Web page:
So this is my first of hopefully many blog posts related to music, gaming, music for games and...you get the idea. My short term goal with this blog is twofold:
- research and present interesting content related to game music composition
- do so in a somewhat coherent and engaging manner on at least a bi-weekly basis.
If you know me, you also probably know that while I don't have a lot of composition experience, I have been studying music most of my life. Since I began seriously writing music for game related projects in mid 2011, I have found it to be a completely thrilling experience. It is an amazing feeling to draw upon half a lifetime of musical training and channel it into a new creative medium. So, it seems fitting that my first post be a reflection on what may be the most challenging and validating experience I've had as a composer thus far - the 2012 Global Game Jam.
If you are unfamiliar with this event, it is a 48 hour challenge for groups of game designers (writers, programmers, musicians, artists) at sites around the world to create games, either collaboratively or individually, based on a particular theme, such as a phrase or an image. Each game's interpretation of the theme is completely different and range from the very literal, to the symbolic and abstract.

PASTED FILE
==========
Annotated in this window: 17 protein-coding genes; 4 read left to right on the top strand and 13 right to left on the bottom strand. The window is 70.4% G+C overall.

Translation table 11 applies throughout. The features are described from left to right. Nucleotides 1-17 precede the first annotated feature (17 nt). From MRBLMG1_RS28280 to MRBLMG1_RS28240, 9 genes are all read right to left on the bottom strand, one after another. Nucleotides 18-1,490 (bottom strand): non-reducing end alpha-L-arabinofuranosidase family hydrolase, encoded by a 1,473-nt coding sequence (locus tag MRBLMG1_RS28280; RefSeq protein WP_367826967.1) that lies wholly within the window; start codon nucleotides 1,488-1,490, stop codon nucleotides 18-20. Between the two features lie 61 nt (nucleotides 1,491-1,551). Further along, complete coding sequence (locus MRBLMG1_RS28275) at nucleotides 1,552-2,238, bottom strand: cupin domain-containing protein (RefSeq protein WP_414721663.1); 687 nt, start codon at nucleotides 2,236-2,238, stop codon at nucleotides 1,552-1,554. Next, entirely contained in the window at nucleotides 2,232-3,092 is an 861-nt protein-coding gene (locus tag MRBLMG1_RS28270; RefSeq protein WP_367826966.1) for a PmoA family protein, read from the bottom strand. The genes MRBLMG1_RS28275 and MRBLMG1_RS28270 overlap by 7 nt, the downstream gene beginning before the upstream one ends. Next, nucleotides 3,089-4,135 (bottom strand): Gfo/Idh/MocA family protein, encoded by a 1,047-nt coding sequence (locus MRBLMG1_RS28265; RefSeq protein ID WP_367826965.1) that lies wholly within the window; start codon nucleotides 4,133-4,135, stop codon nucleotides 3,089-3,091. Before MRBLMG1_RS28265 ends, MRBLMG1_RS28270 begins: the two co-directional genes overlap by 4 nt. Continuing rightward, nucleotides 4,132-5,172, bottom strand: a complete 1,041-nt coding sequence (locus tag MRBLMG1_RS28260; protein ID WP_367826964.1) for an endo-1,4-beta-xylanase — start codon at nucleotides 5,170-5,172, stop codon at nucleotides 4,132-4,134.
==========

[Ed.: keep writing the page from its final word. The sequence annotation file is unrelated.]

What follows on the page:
If you've seen Sam's post-mortem on his game jam contribution, "Ossiphidia", you have seen this year's theme - the ouroborus, an ancient symbol representing eternity and rebirth. I worked with four groups this year, and my job was to add a musical contribution to each game. I will write about each game in the order of completion. The challenging and fantastic part about my 48 hour task was that all of the games were wildlydifferent from one another. Here is the a basic breakdown of each game:
1. A Short Tail: a text-based adventure with hand drawn illustrations set in a farmhouse.
2. Spectrum: A minimalist puzzle game that relies on color matching and quick refelxes.
3. The Final Drive: A cartoony side scrolling race against the end of the world in a VW bus.
4. Orbrs: a side-scrolling platformer about a young girl searching for her mother in an ancient temple.
So yeah, these games are all waaaay different from one another. However, the diversity of these projects is what made the challenge so unique and interesting. Working with four very different teams on four very different games simultaneously was a great test of my creative and organizational skills. In the end, I feel that the games were all very well executed, especially given the 48 hour time constraint.
As part of each article on these games, I will describe the software and processes I used in composing and recording each piece and the various challenges associated with them. I will also be including video and/or audio of each game and certain music tracks will be downloadable as ringtones.
My next post will look at the first game on my list, the mysterious text adventure, "A Short Tail". Stay tuned...